The Fair Folk are an ancient people unrelated to humans. They come in a wide variety of shapes and sizes: from a couple of inches to the height of a house. They inhabit and rule wild areas inaccessible to man: deep forests, high mountains and some of the upper underworlds. The human population generally fears them and avoids contact with them (there are, of course, a few exceptions). No wonder, since they have been known to trick, injure, kill, kidnap and transform humans, not to mention eat them. What causes probably the biggest outrage is the fact they take away infants and children, often leaving behind a nasty changeling.  

The Piper.

The Piper is the leader of this particular Fairy gang. He and his crew make a living from trade in stolen human children. A child has a multitude of uses for the Fae, including being an exotic pet, a slave or a special delicacy. The Piper has a magic flute, whose melodies can prove fatal for the mortals who hear it. From human perspective he's a vicious monster, but for his own kind he's just another guy.
The Bratcatchers.
  Bratcatchers are a pair of Piper's pucks who help him lure and snatch children. They are big ugly goblins, but they try to make themselves more graceful by dressing up - and the result is quite grotesque. 
The stolen children.
 The Stolen are the children that were taken and are kept under the Piper's influence. Such kids are normally taken to a Fae market and sold as slaves, pets or snacks.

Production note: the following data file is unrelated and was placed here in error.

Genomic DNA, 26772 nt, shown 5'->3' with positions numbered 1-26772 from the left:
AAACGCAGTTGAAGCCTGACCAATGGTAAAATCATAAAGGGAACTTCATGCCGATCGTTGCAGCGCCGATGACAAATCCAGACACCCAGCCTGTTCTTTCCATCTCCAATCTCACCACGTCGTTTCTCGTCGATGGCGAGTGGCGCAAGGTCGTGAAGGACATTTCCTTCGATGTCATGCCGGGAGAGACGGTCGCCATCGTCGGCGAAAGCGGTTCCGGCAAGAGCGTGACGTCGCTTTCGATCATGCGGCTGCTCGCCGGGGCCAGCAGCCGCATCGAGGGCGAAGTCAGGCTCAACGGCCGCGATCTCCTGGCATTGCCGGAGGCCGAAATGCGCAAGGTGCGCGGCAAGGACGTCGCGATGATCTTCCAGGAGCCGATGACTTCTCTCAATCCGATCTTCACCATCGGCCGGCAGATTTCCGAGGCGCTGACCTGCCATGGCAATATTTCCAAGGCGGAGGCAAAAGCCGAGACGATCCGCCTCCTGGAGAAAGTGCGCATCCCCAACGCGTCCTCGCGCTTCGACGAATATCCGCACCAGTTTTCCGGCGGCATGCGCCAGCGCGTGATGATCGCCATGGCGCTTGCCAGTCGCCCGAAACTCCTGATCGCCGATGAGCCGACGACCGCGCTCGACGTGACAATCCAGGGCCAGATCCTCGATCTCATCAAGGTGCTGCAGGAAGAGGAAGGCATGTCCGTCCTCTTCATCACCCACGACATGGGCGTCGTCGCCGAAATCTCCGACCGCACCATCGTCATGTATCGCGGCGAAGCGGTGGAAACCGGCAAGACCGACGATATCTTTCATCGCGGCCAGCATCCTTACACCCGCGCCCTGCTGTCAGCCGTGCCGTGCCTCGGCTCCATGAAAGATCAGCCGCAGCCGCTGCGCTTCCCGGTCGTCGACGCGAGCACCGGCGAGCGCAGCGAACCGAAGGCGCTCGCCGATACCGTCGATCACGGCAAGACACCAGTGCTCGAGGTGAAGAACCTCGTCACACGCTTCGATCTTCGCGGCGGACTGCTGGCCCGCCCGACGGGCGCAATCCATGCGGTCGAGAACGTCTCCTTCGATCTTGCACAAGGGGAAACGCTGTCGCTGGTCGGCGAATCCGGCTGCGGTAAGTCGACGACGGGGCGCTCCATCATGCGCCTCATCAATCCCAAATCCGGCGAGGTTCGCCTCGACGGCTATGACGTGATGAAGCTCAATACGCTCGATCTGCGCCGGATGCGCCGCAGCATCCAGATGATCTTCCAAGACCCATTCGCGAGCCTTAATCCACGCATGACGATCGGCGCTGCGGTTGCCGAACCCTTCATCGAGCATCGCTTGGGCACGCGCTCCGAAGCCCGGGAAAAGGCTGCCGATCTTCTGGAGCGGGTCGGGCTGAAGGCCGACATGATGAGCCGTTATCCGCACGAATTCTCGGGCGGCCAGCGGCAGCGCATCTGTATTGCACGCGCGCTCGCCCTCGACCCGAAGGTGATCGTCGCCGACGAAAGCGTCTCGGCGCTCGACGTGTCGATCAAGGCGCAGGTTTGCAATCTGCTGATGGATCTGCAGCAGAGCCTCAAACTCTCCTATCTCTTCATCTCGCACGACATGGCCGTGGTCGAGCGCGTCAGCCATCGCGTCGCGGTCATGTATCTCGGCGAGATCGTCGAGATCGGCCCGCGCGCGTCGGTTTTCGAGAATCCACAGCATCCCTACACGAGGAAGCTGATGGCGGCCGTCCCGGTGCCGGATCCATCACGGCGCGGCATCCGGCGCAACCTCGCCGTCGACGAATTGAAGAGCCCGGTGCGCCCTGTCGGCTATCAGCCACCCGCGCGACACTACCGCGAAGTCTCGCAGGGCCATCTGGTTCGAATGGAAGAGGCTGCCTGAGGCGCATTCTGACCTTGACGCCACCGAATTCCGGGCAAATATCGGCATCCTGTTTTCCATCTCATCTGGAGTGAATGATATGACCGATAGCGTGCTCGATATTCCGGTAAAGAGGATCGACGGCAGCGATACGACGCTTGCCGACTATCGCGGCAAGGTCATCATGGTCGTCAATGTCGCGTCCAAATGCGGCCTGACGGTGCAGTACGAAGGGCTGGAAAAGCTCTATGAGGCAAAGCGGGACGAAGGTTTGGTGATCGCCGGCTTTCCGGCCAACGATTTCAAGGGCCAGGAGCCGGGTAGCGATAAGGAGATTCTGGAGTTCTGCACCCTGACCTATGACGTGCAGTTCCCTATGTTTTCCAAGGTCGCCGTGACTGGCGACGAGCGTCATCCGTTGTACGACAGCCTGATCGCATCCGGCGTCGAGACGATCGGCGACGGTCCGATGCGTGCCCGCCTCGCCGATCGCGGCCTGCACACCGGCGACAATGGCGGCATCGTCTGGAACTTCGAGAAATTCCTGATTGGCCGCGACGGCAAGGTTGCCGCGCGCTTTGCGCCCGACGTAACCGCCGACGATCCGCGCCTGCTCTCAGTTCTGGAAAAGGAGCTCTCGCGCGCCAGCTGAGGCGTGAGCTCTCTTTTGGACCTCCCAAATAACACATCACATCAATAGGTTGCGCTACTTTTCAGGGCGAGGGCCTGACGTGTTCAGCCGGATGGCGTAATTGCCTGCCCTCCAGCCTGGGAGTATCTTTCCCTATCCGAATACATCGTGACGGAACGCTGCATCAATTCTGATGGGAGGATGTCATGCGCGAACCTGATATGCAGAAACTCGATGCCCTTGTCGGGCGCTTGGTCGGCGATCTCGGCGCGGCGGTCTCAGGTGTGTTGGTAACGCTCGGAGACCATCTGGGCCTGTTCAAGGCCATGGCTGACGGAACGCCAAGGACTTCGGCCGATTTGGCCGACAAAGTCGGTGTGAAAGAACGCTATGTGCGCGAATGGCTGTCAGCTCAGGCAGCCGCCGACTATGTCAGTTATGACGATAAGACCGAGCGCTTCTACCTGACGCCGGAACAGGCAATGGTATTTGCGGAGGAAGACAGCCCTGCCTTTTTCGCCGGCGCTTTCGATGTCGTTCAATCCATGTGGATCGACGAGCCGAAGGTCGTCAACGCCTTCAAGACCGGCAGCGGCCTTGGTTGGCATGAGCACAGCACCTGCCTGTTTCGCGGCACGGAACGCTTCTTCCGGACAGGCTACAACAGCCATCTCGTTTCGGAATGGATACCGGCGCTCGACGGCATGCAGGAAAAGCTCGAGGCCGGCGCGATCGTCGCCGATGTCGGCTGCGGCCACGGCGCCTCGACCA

The Pale Man.
 The Pale Man is a child-eating monster.


Aside from the Bratcatchers, the Piper controls swarms of tiny blue winged Fairies. With their sharp teeth and a voracious appetite, a big enough swarm of these creatures can devour a man in a matter of seconds. Luckily, though, they seldom unite into groups of that size.

Fairy Sniper, a mercenary.
The Ogre, a mercenary.

The Serpent, a Fae highborn.

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Fairy taint is the name for the harmful radiation  that emanates from all Fae creatures. The intensity of radiation varies from one fairy to another, and even a single one will not radiate equally at all times. The taint lingers behind them wherever they go, and remains in any living thing they encounter. The contamination will, however, diminish by itself with time (depending on the dose absorbed).  Prolongued exposure to the Fae causes fairy taint to build up in the body. Smaller doses may cause nausea, tremor or light-headedness.  If a sufficiently large dose is accumulated it usually has damaging effects. A heavily tainted person or animal will eventually display some or all of the following symptoms:
  • Loss of appetite 
  • Weariness 
  • Insomnia
  • Unusual aversion to iron 
  • Social withdrawal
  • Lethargy
  • Hallucinations (such as hearing voices)
  • Disorganized thinking and speech 
  • Infantility
  • Catatonia
  • Amnesia 
  • Glowing eyes, pale complexion
  • Low body temperature
  • Enfatuation with Fae creatures
  • Thin bluish smoke coming out of orifices, often paired with fits of cough
  • Blindness 
  • Undying urge to get up and walk deep into the woods or to throw oneself into a well
  • Obedience to the higher Fae
  • Death
Iron absorbs and neutralizes fairy taint, and repels the Fae by causing them discomfort. This is the reason why village folk will customarily nail an old horseshoe above the door of their cottage.


  1. The pale man is very creepy! you've captured the pans labyrinth strangeness really well, nice to see such imaginative and creative use of miniatures.